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Erykah Badu discusses music industry struggles amidst Coronavirus during live-streamed concert

“We’re not rich people. We just play rich people on TV,” she said.

Erykah Badu Getty

Earlier this week, Erykah Badu kicked off her “Quarantine Concert Series” with her “Apocalypse One” show. The legendary singer admitted fans virtual entry to the show, which was streamed on her BaduWorld Market website, for just $1.

Singing renditions of “Other Side of the Game,” “Tyrone” and more from her bedroom, Badu was backed by a band wearing surgical facemasks.

“I got a house full of masked engineers, musicians, techs, who are all out of work…We have a few band members that’s stuck in other states,” she said, according to Page Six. “I called them earlier and told them today, y’all still on the payroll even though y’all not here,” she said.”

During her live-streamed performance, Badu also spoke about the financial burden the recent social distancing efforts have placed on the music industry and performers, who depend on income from live shows.

“How [the music industry] works is, the artists get about 8 to 20 percent [of record sales], but it’s not paid until the record label recoups the money they loaned to you in the form of an advance, so it’s really not designed for us to become wealthy,” she said, “That’s why we rely on our live shows.”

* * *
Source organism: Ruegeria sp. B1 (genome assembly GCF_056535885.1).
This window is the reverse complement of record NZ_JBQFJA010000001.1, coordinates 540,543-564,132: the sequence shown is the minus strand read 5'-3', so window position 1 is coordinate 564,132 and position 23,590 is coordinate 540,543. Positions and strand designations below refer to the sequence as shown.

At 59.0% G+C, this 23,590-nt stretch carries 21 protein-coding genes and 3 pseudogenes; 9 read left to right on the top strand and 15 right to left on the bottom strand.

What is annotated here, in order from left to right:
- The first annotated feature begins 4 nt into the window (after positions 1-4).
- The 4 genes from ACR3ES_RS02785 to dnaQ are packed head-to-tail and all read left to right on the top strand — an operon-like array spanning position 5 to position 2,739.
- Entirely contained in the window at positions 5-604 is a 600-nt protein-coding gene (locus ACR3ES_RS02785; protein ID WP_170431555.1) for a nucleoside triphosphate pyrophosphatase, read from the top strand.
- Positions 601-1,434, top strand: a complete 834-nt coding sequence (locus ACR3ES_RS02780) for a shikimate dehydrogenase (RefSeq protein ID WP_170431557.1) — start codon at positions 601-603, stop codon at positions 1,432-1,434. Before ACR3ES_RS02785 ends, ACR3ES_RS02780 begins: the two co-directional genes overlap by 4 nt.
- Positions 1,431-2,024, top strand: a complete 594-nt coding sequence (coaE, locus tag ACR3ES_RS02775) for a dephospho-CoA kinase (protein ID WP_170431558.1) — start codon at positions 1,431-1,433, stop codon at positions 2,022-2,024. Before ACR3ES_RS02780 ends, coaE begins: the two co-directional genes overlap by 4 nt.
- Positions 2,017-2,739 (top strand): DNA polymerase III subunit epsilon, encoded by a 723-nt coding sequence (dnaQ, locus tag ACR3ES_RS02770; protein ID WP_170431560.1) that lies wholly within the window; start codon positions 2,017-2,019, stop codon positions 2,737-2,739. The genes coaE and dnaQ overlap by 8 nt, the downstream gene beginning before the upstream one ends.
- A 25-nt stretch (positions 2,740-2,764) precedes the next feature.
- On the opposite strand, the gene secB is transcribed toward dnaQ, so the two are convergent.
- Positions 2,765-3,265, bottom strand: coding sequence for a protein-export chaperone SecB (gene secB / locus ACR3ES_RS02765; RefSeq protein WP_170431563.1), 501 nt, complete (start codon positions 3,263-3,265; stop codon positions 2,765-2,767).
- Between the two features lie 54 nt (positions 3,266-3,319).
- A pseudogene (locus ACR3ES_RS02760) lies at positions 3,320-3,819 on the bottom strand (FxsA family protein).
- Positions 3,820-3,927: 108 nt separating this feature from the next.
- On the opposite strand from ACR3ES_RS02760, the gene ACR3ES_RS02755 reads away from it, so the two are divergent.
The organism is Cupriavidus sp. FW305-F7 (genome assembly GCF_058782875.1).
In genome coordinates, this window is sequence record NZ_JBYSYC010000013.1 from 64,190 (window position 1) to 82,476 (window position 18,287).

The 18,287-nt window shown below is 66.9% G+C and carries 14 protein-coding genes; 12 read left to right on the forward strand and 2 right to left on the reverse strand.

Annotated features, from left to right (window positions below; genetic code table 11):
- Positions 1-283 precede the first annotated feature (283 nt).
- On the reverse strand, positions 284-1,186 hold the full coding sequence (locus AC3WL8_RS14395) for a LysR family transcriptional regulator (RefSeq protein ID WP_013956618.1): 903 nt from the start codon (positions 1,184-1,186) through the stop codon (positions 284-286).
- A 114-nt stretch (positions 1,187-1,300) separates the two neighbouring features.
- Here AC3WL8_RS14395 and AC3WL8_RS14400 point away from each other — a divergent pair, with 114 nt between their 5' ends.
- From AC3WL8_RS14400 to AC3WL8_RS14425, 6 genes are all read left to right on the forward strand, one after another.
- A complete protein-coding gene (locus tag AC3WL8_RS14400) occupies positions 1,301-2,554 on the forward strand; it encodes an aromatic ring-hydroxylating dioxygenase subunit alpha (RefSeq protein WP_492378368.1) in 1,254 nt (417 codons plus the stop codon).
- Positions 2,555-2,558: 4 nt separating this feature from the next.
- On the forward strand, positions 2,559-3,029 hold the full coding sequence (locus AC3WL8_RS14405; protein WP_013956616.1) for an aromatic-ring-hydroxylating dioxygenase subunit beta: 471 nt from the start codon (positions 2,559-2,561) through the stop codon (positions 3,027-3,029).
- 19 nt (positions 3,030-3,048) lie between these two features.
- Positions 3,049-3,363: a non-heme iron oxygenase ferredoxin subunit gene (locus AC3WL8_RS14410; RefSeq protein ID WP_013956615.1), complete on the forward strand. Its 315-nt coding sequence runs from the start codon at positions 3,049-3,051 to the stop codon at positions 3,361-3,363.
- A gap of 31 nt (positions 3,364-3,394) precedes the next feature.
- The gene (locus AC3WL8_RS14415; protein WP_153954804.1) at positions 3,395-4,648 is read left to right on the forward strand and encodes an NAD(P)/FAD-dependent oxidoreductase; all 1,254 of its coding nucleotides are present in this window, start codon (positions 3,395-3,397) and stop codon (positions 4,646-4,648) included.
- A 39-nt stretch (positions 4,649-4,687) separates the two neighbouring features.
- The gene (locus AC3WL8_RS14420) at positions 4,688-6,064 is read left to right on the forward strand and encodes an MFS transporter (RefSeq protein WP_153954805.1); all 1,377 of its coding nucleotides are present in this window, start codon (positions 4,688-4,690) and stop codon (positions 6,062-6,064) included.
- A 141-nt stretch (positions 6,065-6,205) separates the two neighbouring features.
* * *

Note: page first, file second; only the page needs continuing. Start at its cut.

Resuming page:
“We’re not rich people. We just play rich people on TV,” she continued. “This is how we make our living and some of us only have one form of income and that’s shows. I wanted to create another revenue of income and you’re helping me do that in a big way.”

Badu thanked her fans for their $1 purchases, adding that concert promoters typically set the prices for live show events.

“If it was up to me, I would always charge you one dollar, so that’s what I’m doing,” she said.

Major festivals, like Coachella and SXSW, have been canceled or postponed due to the Coronavirus — not to mention a handful of Live Nation tours.

On Wednesday evening (March 25), the Senate approved a $2 trillion stimulus package which will help combat the financial crisis placed on music industry professionals, and others, in the wake of the Coronavirus pandemic. If approved by the House on Friday (March 27), the package will offer grants and loans to songwriters, musicians, sound and lighting professionals, producers and more who generate incomes under than $100,000.

Catch a glimpse of Badu’s “Quarantine Concert Series” below.

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